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Chimp Killed by The First Apes She Met After Being Raised in Captivity

A fate far too common for captive born apes who are reintegrated into troops and natural environments

After being raised by humans her entire life, a chimp from an Iranian Zoo was beaten to death by her fellow chimps when reintroduced to a more natural environment. 

Baran originated from the Eram Park Zoo in the Iranian capital of Tehran. She was only four years old, very young for a chimp, especially a chimp in captivity, where they often reach as much as 60 years of age. 

She was transferred to the Sweetwaters Chimpanzee Sanctuary in Laikipia, Kenya. 

At her new home, Baran had completed a 90-day quarantine. She was entering the second phase of her introduction to the sanctuary.

Baran, who displayed the ingenuity and intellect common among the great apes, managed to get through a lock and barrier in her enclosure and access the enclosure of a troop of Chimpanzees she had been remotely exposed to during quarantine. 

The other chimpanzees mauled the four-year-old upon entry, leaving her badly injured. This is not uncommon among primates, whose natural instinct is to protect their troop, the name given to a primate family unit, at any cost. Onlookers often see this behavior as aggression. However, primatologists and behaviorists understand this as an instinct of family care. 

Zookeepers at the Kenyan sanctuary managed to end the violence but could not save Baran. She later died from her injuries. 

Baran was moved to Kenya in the summer because it was deemed unhealthy for her to live isolated from other chimpanzees. Humans had raised her after her mother rejected her because she was born prematurely. 

After being nursed as a premature infant, veterinarians overseeing her care worked to reintroduce her to her mother, but she was again rejected. As a result, she was hand-raised by zoo vet Eman Memarian.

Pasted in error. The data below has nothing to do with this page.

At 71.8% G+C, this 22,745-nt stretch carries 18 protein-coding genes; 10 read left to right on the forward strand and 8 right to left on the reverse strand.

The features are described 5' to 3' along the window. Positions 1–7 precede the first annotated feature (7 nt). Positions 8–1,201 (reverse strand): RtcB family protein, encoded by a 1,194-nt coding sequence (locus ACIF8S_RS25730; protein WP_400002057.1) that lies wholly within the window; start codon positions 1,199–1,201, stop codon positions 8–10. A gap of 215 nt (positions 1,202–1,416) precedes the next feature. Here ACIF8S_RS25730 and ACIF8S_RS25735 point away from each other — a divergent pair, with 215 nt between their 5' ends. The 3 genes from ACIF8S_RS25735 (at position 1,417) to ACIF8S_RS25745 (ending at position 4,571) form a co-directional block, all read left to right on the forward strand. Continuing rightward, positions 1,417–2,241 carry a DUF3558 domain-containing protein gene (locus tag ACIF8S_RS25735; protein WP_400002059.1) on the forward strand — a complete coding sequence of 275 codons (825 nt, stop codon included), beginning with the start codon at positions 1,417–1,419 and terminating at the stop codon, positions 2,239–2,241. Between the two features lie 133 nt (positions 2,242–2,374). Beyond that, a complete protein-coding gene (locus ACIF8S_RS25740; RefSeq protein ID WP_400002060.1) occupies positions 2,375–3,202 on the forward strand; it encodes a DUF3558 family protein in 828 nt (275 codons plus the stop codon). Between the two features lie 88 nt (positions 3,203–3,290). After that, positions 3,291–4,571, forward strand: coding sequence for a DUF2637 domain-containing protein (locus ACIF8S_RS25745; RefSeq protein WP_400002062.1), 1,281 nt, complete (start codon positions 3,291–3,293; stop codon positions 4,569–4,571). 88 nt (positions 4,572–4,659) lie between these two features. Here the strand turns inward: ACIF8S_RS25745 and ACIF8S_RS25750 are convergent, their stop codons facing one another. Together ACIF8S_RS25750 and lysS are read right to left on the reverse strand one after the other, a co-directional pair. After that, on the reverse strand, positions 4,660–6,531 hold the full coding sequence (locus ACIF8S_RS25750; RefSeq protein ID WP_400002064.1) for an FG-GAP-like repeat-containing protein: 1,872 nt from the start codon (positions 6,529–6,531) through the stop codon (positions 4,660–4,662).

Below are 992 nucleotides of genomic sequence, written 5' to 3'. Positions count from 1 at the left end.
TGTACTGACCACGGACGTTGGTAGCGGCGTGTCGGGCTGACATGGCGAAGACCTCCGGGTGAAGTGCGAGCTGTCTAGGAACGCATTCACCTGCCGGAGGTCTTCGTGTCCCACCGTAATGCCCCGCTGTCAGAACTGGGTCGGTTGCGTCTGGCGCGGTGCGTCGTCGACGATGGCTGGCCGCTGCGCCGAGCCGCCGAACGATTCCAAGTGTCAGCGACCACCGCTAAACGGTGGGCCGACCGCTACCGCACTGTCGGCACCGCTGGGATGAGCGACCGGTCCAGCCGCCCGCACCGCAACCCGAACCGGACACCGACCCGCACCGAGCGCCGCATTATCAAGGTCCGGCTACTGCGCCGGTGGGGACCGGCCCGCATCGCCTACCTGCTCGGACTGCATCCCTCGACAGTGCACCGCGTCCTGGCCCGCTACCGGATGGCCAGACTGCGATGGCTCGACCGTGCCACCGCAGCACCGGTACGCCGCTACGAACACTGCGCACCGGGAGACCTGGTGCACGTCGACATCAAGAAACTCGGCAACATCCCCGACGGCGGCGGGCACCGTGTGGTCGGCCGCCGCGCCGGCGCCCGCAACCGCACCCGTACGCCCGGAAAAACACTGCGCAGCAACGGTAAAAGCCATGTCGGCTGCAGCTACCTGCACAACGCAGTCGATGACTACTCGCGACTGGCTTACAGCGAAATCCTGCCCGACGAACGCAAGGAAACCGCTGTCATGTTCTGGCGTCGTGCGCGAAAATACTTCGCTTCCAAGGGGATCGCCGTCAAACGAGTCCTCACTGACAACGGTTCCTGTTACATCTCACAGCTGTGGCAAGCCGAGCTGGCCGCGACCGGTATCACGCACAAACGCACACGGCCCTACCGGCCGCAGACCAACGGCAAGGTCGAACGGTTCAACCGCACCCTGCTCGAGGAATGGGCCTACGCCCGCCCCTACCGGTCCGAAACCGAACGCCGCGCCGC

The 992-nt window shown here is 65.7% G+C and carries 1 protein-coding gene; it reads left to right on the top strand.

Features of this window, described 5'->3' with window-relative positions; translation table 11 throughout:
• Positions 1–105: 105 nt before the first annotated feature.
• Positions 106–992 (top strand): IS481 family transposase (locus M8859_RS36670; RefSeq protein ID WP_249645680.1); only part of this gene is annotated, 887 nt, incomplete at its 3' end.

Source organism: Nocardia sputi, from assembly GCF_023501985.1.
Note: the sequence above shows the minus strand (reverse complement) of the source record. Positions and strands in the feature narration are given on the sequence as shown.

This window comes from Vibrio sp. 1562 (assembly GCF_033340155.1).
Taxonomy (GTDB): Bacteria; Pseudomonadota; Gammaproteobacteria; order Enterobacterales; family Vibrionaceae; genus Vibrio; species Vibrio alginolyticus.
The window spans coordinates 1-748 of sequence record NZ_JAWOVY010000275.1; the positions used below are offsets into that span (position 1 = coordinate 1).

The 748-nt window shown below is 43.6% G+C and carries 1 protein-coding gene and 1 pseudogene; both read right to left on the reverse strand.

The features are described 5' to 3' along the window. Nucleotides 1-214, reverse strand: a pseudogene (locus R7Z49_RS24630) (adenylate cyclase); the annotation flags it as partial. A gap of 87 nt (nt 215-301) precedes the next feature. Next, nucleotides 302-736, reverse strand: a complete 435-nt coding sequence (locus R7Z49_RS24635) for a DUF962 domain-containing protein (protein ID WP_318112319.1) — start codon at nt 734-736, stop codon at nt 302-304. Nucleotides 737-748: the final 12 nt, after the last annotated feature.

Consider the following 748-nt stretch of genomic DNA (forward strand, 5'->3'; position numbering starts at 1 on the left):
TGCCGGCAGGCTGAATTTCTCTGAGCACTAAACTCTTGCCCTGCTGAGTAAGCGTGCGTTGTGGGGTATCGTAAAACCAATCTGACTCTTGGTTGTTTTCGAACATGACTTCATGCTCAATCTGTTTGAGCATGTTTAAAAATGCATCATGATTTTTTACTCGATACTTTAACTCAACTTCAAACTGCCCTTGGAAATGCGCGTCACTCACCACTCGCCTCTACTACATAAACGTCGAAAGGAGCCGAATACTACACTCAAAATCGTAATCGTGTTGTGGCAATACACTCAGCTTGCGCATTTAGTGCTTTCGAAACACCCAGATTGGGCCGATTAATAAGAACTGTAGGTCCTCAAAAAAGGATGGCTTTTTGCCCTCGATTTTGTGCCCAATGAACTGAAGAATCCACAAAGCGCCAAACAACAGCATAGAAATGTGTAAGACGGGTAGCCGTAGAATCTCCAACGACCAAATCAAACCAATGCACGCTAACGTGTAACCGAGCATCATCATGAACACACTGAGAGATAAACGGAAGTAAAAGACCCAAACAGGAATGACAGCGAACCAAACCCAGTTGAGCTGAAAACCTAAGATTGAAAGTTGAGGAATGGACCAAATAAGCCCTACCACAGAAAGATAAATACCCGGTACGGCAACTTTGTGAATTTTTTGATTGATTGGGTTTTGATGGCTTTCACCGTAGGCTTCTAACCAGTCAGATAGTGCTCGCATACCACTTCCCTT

After being in the zoo for a few years, it was decided her wellbeing and natural behaviors would suffer due to her lack of contact with other chimpanzees. 

The zoo then partnered with specialists with extensive experience in reintroducing chimps into family groups and contacted the Kenyan chimp sanctuary. 

“Chimpanzees are social creatures who must live in their social groups to acquire the necessary skills for a healthy and natural social life,” said one of the experts from the Eram Zoo, according to a report The Sun.

Unfortunately for most primates, specifically chimps, their future in a new troop is not usually successful and often tragic. This has been reflected in standards of primate care and protocol from organizations such as PETA and the Associations of Zoos and Aquariums (AZA), which oversee husbandry standards for most zoos, sanctuaries, and animals parks worldwide. These organizations tend to ignore actual events and lean into idealistic outcomes found only in theoretical science, often ignoring those working directly as caregivers for these primates.

Tragic events, like Baran’s, point to an ongoing need for reform in the husbandry guidelines of captive primates. 

Jane Goodall Institute experts say, “Sadly, they cannot be sent back to Africa. Most zoos will not take ex-pets because human reared chimpanzees do not know chimp etiquette and tend not to fit into established groups.”

Many animal rights activists and so-called experts often argue for the need to export animals back to their countries of origin and their natural habitats. While likely a well-meaning intention, it is often an uneducated point of view. 

Multiple studies and attempts at such reintroductions to troops and natural habitats have been conducted over the last few decades. Most of them have similar results, with more than 67% of the captive-born primates failing to survive or being returned to captivity for their safety and wellbeing. 

Additionally, in 1973, legislation that is part of the Endangered Species Act and CITES restricted the right to export animals back to their countries of origin, essentially making it impossible for such reintroductions to occur. 

In most cases, trying to introduce human-raised primates into troops or back into the wild is unsuccessful. As a result, there is a need for educated and experienced caregivers and sanctuaries worldwide. And, there is a need for the zoological world to re-evaluate the standards of care and husbandry required for primates raised by humans. 

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